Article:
A lower number of sunspots could mean space weather will be relatively mild in the coming years. But Beisecker cautions it may be too early to call. "As hard as it is to predict sunspot number, it's even harder to predict the actual level of solar activity that responds to those sunspots," he told reporters. If there are fewer storms, they could still be just as intense, he said.

But not everyone on the panel expects the coming cycle to be weaker than average. "The panel consensus is not my individual opinion," says panel member Mausumi Dikpati of the High Altitude Observatory in Boulder, Colorado. Dikpati and her colleagues have developed a solar model that predicts a bumper crop of sunspots and a cycle that is 30% to 50% stronger than the previous cycle, Cycle 23. Because it is still early in the new cycle, it is too soon to say whether the sun will bear out this prediction, Dikpati says. "It's still in a quiet period," she told New Scientist. "As soon as it takes off it could be a completely different story."



You can get any result you like from a model

Two computer modelers from CMU have written a program to simulate the interaction of cosmic rays with Earth's atmosphere. Because the model failed to predict significant increases in cloud cover, global warming activists are claiming the theory linking cosmic rays to climate change has been discredited. Climate models have failed to accurately predict the current downward trend in temperatures and now we are asked to accept a model as proof of how the Universe works. In truth, the paper cited is nothing more than a study of a computer program, and has nothing to do with the physical reality of how Earth's climate functions.

Appearing in Science under the title, "Study Challenges Cosmic Ray-Climate Link," a review of the paper by Jeffrey Pierce and Peter Adams of Carnegie Mellon University in Pittsburgh, Pennsylvania, was used as an excuse to cast doubt on the theory that cosmic ray levels affect the creation of clouds in Earth's atmosphere. This theory was first proposed in 1997 by physicists Henrik Svensmark and Eigil Friis-Christensen of the Technical University of Denmark in Copenhagen. They reported that Earth's cloud cover seemed to vary in step with galactic cosmic rays-high-energy charged particles from outer space-striking Earth's atmosphere. The more cosmic rays, the more cloud cover, the more cloud cover the fewer warming rays from the sun reaching Earth's surface to affect the climate.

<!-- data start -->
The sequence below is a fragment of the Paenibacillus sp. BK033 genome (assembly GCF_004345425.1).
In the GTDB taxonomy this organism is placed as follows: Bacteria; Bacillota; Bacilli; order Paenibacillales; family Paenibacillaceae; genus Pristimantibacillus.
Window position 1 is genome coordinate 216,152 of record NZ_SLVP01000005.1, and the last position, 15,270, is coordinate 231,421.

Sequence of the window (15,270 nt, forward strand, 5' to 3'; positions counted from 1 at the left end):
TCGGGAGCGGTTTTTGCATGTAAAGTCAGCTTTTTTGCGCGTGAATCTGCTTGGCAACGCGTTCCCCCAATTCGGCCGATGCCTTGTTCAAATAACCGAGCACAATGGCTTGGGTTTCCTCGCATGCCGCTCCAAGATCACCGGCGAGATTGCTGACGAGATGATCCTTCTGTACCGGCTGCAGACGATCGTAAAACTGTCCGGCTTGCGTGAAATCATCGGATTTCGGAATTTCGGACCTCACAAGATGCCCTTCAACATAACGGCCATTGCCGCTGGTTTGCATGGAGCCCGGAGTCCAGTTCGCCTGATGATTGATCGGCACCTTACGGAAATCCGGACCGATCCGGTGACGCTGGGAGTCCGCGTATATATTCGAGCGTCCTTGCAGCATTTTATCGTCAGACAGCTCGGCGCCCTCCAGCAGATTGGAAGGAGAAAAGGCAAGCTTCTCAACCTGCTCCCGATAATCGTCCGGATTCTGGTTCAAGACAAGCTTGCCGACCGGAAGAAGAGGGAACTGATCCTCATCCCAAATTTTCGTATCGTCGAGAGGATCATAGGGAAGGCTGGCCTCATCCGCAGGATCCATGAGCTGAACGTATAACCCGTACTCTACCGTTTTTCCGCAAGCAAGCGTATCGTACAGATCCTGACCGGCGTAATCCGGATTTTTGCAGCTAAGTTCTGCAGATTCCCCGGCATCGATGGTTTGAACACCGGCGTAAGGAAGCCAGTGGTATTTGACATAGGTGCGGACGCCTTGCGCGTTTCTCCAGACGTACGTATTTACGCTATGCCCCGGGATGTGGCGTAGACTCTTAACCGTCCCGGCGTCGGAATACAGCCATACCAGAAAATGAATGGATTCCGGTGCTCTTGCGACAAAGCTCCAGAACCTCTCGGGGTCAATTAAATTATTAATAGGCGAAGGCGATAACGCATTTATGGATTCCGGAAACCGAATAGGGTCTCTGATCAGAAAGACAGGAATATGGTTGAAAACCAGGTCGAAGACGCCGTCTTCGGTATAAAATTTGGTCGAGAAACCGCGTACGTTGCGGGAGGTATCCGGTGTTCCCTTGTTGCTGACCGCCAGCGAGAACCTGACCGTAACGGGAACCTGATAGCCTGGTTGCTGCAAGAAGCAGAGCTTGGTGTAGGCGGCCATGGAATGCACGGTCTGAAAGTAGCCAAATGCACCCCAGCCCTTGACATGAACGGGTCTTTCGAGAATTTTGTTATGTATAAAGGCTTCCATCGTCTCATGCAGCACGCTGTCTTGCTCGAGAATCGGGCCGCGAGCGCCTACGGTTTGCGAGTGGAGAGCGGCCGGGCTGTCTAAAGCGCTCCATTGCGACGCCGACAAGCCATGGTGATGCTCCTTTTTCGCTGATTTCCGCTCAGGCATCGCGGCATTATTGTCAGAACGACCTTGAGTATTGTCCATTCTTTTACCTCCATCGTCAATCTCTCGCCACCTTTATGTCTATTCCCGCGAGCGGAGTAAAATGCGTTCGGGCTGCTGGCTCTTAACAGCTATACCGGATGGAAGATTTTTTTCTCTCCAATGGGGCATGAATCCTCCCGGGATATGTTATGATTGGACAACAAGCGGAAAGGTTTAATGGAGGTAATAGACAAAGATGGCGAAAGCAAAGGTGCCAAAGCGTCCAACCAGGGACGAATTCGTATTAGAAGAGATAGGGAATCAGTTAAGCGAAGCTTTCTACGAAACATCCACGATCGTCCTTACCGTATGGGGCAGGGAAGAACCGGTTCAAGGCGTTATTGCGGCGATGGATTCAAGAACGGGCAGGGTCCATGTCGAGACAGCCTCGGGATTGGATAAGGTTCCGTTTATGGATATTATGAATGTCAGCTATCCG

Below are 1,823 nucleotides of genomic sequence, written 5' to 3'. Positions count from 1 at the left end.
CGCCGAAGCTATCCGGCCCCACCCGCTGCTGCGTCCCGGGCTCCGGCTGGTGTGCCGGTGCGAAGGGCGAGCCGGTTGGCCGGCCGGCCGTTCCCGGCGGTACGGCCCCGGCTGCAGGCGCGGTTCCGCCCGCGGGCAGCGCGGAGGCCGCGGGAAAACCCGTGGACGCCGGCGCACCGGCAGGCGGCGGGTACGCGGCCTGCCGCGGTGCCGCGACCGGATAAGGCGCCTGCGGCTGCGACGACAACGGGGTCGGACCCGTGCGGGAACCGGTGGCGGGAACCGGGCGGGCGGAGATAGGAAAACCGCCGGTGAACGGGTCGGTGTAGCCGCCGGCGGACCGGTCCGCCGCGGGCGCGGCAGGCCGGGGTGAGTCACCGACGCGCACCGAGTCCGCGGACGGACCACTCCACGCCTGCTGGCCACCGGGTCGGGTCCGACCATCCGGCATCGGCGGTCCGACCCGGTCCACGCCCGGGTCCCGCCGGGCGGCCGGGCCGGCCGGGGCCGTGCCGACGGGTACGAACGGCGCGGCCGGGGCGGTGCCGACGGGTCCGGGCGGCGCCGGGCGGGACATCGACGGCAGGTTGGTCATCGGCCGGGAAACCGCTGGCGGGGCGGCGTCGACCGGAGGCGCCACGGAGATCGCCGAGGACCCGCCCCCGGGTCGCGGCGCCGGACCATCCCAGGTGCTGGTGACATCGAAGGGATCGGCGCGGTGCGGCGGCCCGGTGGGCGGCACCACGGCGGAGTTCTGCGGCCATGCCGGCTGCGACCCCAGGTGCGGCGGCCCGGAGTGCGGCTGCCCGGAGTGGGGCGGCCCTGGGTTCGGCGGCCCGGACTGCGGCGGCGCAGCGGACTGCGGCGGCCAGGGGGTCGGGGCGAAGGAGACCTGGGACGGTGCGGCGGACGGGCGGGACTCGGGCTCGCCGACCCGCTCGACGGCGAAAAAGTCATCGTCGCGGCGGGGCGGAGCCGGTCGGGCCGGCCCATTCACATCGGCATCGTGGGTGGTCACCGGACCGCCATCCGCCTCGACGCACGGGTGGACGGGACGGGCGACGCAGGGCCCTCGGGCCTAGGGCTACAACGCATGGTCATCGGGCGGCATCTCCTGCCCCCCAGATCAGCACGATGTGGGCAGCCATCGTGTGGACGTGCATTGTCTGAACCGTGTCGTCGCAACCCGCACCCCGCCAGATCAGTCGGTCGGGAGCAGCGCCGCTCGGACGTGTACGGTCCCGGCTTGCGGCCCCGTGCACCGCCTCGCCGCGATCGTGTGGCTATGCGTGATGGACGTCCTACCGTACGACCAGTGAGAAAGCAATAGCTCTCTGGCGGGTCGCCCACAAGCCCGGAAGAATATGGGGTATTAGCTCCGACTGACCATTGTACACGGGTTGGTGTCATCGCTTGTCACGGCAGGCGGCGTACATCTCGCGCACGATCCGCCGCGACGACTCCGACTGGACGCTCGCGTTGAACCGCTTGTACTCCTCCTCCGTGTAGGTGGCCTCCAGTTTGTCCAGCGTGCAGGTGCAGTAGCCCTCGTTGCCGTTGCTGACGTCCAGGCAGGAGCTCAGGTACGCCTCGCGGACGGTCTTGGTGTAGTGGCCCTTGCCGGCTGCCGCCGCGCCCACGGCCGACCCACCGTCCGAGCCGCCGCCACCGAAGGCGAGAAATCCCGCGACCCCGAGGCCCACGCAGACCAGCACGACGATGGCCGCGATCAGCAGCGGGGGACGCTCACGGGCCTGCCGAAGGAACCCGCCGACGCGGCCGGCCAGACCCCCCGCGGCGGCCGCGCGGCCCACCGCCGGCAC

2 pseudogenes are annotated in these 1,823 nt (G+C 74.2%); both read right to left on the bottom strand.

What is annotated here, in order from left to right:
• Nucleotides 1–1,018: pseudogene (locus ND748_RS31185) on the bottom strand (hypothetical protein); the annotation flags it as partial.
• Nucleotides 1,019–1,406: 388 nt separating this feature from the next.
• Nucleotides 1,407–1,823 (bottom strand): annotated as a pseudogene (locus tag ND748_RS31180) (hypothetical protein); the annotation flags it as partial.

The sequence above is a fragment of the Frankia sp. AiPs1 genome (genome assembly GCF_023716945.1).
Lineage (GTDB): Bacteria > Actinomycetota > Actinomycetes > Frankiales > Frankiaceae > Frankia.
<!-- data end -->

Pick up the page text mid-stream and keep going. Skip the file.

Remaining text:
One of the reasons that the cosmic ray theory is so intriguing is that, to a significant extent, the sun's activity regulates the volume of particles impacting Earth, thus providing a mechanism for variation in the sun to impact earthly climate in ways other than irradiance (direct solar radiation). If Svensmark and Friis-Christensen's theory is correct, changes in solar activity are responsible for a large portion of climate variation, greatly diminishing the importance of greenhouse gases like CO2. This assault on climate change orthodoxy, combined with the fact that Svensmark and Friis-Christensen are not members of the climate change fraternity, have singled them out for attack by global warming true believers.



Giant carbon tax plan to reduce global warming chills even some Democrats

Democratic dissenssion, Republican opposition and growing public skepticism may derail Congress' potentially economy-crippling carbon cap-and-trade bill, perhaps saving Americans billions of dollars. The bill's author, Rep. Henry Waxman, D-Los Angeles, is opposed by centrist Democrats, who fear the Draconian regulations would severely harm their constituents. Congress members representing the steel industry and coal and nuclear power generators oppose the 648-page American Clean Energy and Security Act of 2009, authored by Rep. Waxman and Rep. Edward Markey, D-Mass.